Economically, there isn't wide consensus about anything related to jobs. Take the minimum wage for example. The Econ 101 story is that increasing prices reduces the quantity demanded. However, there was a study from well regarded economists that turned into a book that showed a circumstance where employment increased at the same time as the minimum wage did. Other economists tried to reproduce the result with a different data source but instead found the originally expected employment drop.
The net result? People who like the idea of employment increasing as the minimum wage cite Card and Krueger's study supporting that. People who believe that employment and the minimum wage vary inversely cite Neumark and Wascher or other studies that show that. And that's a policy that lends itself to natural experiments where the minimum wage changes in some otherwise similar counties but not in others.
The Card/Krueger study surveyed employment at small local restaurants on the New Jersey/Pennsylvania border after New Jersey increased the minimum wage and Pennsylvania didn't. The subsequent Neumark and Wascher study looked at payroll data from larger restaurant chains in the same area. Why did they produce different results?
There's any number of speculative possibilities. Perhaps different size businesses react differently. Perhaps some workers prefer the larger chains but when laid off go to work at the small chains. Perhaps small chains don't properly understand how to pay people and underpay normally. Perhaps young people choose education over low wages. Any or perhaps all of these could be true, but we don't know.
Anyway, the point is that this is an area with large amounts of data, easily processed. And there is still disagreement and a lack of consensus. Many other areas of policy lack the natural experiments available with minimum wage laws. It's difficult to isolate policies. Too much is happening. For example, if one country has a lax monetary policy and the other has strict, does that explain why one has higher growth? Or is that the result of tax policy? Or the recent discovery of new oil fields? Or education policy? Draconian regulations? For whatever reason, countries don't seem satisfied to just change one aspect of policy. New administrations want to change many things at the same time. Some may help and others hurt. Which are which?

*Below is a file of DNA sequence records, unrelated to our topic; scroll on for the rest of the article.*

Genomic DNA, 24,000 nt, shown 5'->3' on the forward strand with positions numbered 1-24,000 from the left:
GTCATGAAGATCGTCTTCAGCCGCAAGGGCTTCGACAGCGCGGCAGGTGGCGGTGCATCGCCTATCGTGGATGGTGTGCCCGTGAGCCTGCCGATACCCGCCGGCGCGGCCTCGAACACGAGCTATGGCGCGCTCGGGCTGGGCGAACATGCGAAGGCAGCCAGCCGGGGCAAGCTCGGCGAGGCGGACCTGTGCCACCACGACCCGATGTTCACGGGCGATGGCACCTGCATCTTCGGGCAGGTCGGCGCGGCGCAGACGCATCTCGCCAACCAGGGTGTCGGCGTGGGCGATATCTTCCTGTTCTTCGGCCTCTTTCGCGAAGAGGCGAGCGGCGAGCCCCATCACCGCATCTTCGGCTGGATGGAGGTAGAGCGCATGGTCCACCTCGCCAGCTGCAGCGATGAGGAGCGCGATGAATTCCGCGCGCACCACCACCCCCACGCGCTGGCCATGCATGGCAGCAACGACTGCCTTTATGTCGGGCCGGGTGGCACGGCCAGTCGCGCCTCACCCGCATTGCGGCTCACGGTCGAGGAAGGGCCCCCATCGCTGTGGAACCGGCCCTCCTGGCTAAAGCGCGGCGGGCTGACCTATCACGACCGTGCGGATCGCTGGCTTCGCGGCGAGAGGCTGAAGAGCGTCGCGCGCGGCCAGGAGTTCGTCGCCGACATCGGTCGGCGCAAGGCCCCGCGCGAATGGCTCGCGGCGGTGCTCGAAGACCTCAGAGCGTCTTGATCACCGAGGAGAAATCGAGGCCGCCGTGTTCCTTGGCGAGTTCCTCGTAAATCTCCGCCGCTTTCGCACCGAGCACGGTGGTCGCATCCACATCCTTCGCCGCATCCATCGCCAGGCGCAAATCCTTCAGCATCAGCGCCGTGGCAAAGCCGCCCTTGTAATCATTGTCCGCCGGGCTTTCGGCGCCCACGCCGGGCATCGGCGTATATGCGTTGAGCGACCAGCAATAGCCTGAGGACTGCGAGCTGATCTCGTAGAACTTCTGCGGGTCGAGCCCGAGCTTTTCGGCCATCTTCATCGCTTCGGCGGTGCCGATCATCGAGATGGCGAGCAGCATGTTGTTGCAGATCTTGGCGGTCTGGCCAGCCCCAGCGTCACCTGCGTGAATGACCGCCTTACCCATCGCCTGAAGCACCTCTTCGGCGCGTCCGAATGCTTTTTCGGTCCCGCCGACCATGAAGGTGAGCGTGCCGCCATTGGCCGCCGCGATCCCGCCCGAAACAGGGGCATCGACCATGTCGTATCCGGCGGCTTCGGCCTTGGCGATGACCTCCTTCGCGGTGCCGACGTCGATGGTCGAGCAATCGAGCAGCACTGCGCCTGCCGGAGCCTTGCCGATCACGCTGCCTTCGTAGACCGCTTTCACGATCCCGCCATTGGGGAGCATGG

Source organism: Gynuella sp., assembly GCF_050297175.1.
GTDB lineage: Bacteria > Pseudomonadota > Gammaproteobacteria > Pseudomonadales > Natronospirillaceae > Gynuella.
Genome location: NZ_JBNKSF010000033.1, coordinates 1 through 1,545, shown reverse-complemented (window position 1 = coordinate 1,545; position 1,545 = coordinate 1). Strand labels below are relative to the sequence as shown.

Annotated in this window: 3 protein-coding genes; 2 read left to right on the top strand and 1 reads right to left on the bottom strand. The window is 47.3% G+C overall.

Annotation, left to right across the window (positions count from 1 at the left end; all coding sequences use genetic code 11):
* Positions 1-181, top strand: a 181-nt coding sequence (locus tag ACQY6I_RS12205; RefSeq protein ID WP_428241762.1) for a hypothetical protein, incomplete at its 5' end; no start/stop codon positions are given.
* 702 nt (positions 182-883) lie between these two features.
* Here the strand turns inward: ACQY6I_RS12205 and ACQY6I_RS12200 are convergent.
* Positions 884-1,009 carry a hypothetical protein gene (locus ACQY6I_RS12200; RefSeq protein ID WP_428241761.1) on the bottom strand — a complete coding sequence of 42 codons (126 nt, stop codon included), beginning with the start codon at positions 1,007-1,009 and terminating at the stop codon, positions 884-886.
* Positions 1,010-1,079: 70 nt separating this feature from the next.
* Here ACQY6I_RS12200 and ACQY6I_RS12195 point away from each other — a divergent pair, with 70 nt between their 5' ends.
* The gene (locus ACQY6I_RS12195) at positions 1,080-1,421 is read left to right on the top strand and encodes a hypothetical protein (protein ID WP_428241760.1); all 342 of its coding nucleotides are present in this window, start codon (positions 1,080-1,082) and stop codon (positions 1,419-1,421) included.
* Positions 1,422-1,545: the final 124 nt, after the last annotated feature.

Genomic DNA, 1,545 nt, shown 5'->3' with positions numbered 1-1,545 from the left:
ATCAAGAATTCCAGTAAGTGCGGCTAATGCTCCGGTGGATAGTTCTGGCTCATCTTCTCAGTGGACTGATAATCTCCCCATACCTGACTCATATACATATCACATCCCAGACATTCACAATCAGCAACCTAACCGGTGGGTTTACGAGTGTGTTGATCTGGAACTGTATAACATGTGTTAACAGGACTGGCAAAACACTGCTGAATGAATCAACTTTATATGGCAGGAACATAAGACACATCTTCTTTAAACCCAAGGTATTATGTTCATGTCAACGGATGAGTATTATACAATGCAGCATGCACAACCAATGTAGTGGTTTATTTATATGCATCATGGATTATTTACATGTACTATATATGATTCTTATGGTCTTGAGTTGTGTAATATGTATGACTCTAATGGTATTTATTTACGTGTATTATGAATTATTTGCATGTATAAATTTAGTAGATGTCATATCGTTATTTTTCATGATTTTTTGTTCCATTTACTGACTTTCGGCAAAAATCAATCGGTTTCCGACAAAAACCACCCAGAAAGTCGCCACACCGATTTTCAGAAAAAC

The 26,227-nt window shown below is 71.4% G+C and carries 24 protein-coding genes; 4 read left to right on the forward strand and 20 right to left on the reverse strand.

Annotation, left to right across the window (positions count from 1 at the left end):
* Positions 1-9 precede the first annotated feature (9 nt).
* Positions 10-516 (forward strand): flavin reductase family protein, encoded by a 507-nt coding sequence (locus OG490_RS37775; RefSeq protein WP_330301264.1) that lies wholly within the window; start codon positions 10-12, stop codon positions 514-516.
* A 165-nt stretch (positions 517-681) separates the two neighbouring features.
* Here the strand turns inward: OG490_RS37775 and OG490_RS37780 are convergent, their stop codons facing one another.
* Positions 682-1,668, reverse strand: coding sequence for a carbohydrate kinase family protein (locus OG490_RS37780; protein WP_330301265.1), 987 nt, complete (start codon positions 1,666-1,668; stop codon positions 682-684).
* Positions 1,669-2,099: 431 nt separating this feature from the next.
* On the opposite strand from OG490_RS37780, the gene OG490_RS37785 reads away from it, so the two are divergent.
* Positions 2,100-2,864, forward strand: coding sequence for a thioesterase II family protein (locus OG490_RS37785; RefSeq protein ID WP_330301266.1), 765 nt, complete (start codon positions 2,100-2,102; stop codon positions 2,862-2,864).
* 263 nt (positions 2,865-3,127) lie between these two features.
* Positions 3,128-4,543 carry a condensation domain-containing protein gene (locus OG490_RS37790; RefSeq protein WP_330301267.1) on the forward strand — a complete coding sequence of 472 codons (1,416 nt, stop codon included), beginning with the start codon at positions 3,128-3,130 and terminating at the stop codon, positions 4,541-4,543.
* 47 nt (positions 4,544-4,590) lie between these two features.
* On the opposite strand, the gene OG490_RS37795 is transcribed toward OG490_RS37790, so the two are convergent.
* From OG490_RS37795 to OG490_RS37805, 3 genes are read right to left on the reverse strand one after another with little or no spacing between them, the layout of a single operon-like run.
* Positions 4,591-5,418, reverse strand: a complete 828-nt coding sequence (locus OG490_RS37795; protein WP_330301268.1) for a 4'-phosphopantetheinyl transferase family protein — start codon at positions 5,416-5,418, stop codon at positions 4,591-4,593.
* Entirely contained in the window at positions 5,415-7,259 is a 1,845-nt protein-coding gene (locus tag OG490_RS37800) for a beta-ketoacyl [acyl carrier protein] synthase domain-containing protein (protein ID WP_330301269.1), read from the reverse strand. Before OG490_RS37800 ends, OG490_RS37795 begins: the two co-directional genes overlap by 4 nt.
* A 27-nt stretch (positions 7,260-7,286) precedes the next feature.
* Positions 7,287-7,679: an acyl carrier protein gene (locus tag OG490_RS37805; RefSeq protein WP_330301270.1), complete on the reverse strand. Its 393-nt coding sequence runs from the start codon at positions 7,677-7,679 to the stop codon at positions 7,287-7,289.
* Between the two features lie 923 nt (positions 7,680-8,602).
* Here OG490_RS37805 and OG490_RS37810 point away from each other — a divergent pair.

Rising deficits are stimulative! Except in the late 1990s in the US, falling deficits corresponded with growth. And in the 2008-2016 period, the highest deficits were in the period with the lowest growth. Trade is good! Except some economists now argue that trade is bad. And others argue that it is good for some people and bad for others.
Even historical periods like the Great Depression aren't well understood. Horrible monetary policy in the 1929-1933 period (dating back to the creation of the Federal Reserve during Woodrow Wilson's presidency). Trade wars (Herbert Hoover). Collapse of the post war system of reparations and borrowing (that Wilson started). Comparatively small government (Warren Harding and Calvin Coolidge). Yet Hoover and then Franklin Delano Roosevelt increased spending and the deficit and the depression persisted into the 1940s. It ended with World War II. The standard post war recession and things were back to normal.
John F. Kennedy and Ronald Reagan cut tax rates and the economy improved. Bill Clinton and Barack Obama increased taxes and the economy improved.
If you're waiting for economists to reach consensus, you'll be waiting a long time.